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November 2012

St. Paul Mercury Insurance Co. v. Mountain West Farm Bureau Mutual Insurance Co. ? A non-participating insurer is required to prove absence of coverage in an equitable contribution action

After failing to defend or indemnify an additional insured, the insurer bore the burden of proving the absence of coverage in a subsequent contribution action by the additional insured's own insurer.

(October 25, 2012) __ Cal.App.4th __ ; 12 C.D.O.S. 12171

The California Court of Appeal, Second Appellate District, affirmed a trial court judgment awarding a time-on-the-risk share of defense and indemnity to a co-insurer in a contribution action.  The court concluded the insurer that defended and settled an underlying action met its initial burden of proving a potential for coverage under the non-participating insurer’s policy.  The court further found that the non-participating insurer did not meet its burden of demonstrating the absence of coverage as an affirmative defense.  The court also reversed an order awarding prejudgment interest, concluding the damages were not certain as required by statute.

The insurance dispute relates to an underlying construction defect action arising from development of a Four Seasons resort in Teton Village, Wyoming.  St. Paul Mercury Insurance Company (“St. Paul”) insured the project’s general contractor, Jacobsen Construction Company (“Jacobsen”).  Mountain West Farm Bureau Mutual Insurance Company (“Mountain West”) insured Teton Builders, Inc. (“Teton”), the framing subcontractor on a portion of the project.  Teton added Jacobsen as an additional insured on the Mountain West policy for approximately nine months.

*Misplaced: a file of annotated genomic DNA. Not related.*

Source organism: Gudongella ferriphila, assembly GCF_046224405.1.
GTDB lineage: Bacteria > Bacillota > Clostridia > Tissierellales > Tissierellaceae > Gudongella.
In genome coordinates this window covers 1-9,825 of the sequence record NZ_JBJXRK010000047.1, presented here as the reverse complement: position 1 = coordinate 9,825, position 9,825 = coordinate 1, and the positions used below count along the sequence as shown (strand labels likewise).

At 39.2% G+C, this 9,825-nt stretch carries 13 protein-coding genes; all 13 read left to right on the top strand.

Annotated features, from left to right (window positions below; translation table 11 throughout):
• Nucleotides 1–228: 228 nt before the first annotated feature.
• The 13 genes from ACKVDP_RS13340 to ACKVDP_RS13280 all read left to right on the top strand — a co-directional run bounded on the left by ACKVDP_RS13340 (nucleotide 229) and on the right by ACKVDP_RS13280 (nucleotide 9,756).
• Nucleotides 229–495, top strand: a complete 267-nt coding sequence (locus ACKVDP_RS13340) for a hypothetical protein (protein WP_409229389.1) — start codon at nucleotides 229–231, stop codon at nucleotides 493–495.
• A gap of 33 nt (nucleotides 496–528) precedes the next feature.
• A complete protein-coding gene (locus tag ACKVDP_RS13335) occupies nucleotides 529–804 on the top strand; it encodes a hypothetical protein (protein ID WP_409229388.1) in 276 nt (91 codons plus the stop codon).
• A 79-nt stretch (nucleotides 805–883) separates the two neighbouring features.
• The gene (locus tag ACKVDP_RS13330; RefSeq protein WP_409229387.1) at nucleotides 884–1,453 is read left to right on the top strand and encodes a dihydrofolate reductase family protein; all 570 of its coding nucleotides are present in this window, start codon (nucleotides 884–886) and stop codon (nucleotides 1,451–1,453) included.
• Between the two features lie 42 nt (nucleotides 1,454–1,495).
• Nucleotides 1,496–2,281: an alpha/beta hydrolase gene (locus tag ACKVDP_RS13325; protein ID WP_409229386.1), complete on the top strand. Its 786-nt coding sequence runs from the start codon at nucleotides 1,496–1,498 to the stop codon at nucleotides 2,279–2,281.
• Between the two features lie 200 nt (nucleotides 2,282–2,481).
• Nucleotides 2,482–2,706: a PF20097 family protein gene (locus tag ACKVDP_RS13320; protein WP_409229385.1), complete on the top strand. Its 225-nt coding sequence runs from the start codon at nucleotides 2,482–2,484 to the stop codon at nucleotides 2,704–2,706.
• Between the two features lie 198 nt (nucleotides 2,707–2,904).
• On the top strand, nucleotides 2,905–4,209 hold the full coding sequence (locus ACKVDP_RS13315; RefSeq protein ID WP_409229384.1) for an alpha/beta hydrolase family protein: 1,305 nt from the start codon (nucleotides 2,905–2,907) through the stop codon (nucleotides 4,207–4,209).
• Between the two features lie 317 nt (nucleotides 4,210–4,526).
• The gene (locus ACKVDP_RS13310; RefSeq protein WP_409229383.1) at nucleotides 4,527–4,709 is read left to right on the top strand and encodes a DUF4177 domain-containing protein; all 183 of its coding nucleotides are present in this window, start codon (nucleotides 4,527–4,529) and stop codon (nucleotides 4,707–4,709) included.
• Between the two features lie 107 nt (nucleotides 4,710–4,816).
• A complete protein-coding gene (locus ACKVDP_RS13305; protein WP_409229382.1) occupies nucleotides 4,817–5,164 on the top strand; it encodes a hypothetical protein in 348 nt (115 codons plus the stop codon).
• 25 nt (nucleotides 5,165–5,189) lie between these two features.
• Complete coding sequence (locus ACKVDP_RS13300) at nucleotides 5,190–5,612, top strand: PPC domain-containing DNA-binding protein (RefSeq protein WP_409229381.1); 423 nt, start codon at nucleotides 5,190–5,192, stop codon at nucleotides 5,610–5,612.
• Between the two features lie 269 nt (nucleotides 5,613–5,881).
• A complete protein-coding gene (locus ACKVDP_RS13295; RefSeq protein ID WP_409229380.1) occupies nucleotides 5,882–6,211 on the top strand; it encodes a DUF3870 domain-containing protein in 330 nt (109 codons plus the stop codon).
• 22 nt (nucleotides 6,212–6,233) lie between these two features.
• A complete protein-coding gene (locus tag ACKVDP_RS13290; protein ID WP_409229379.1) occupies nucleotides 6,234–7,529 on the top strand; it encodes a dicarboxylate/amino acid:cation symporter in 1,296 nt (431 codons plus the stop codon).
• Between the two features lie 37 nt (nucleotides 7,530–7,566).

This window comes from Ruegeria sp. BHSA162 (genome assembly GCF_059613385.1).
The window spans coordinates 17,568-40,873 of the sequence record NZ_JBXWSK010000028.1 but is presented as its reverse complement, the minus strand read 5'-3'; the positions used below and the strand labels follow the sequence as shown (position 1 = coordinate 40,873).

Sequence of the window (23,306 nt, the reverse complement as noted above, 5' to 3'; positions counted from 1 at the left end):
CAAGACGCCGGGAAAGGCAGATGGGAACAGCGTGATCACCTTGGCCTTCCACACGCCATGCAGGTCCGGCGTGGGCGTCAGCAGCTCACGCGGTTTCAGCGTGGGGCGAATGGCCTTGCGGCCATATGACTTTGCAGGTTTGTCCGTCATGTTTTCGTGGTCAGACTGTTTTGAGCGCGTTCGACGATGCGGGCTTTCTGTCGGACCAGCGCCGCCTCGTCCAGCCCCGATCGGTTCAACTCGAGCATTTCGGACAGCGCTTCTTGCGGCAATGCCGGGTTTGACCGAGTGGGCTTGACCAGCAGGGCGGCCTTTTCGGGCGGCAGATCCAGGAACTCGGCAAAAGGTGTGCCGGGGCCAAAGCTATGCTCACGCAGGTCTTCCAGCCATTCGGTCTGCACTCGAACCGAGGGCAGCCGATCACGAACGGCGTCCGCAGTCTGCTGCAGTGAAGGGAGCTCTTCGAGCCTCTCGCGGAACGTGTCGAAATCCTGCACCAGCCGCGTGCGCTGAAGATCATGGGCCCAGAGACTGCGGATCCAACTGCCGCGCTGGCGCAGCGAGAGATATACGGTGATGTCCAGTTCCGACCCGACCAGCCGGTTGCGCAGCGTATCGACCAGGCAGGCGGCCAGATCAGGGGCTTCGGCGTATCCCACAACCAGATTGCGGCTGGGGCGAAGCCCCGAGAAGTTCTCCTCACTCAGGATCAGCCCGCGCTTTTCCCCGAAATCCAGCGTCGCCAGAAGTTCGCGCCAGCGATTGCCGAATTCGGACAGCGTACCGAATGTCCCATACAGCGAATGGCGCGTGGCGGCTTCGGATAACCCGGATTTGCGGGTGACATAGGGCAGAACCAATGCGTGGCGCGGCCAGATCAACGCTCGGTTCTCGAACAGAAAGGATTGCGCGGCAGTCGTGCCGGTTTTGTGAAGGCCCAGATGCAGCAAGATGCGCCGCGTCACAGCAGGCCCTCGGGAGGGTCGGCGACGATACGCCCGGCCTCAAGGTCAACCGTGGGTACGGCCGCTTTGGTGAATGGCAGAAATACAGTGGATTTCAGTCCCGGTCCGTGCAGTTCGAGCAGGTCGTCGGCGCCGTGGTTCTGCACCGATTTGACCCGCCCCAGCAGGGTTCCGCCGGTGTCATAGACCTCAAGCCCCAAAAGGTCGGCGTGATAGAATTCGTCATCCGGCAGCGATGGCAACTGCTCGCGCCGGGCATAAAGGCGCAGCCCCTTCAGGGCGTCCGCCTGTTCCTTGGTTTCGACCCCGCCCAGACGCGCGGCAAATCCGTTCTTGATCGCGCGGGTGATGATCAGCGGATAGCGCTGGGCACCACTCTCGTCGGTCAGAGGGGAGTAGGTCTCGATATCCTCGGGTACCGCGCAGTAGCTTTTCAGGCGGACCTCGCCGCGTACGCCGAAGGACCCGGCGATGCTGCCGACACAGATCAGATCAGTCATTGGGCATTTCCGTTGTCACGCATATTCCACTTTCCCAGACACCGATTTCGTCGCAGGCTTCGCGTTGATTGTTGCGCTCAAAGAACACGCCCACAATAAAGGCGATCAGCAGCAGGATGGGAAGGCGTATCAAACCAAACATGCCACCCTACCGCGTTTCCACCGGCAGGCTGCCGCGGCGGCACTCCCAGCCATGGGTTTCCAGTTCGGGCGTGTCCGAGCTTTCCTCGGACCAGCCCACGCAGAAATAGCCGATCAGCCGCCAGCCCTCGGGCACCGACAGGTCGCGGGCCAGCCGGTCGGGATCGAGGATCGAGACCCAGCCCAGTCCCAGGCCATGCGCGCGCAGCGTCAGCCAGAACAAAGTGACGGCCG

The developer fired Jacobsen before the project was completed.  Jacobsen sued for breach of contract, and the developer filed a cross-complaint alleging construction defects relating to framing and other work.  Jacobsen tendered its defense as an additional insured to Mountain West and other insurers of involved subcontractors.  Mountain West declined the tender.

The underlying action settled in two phases.  St. Paul contributed $1 million on behalf of Jacobsen to a settlement resolving siding and drywall issues, and it paid $1,265,000 toward a second settlement, which primarily involved roofing issues.  Mountain West did not participate in the first settlement.  It contributed $100,000 on behalf of its named insured, Teton, to the second settlement involving roofing claims.

St. Paul then filed an action for equitable contribution against a group of subcontractors and insurers, including Teton and Mountain West.  After various dispositive motions, only Mountain West remained in the action.  The trial court granted summary adjudication on the duty to defend.  It found that allegations relating to framing created a potential for coverage, obligating Mountain West to defend.  At trial on the remaining issues, the court found that Mountain West failed to prove the absence of indemnity coverage.  Thus, the court held Mountain West was liable for a time-on-the-risk share of the defense and indemnity St. Paul paid on behalf of Jacobsen.  Mountain West appealed.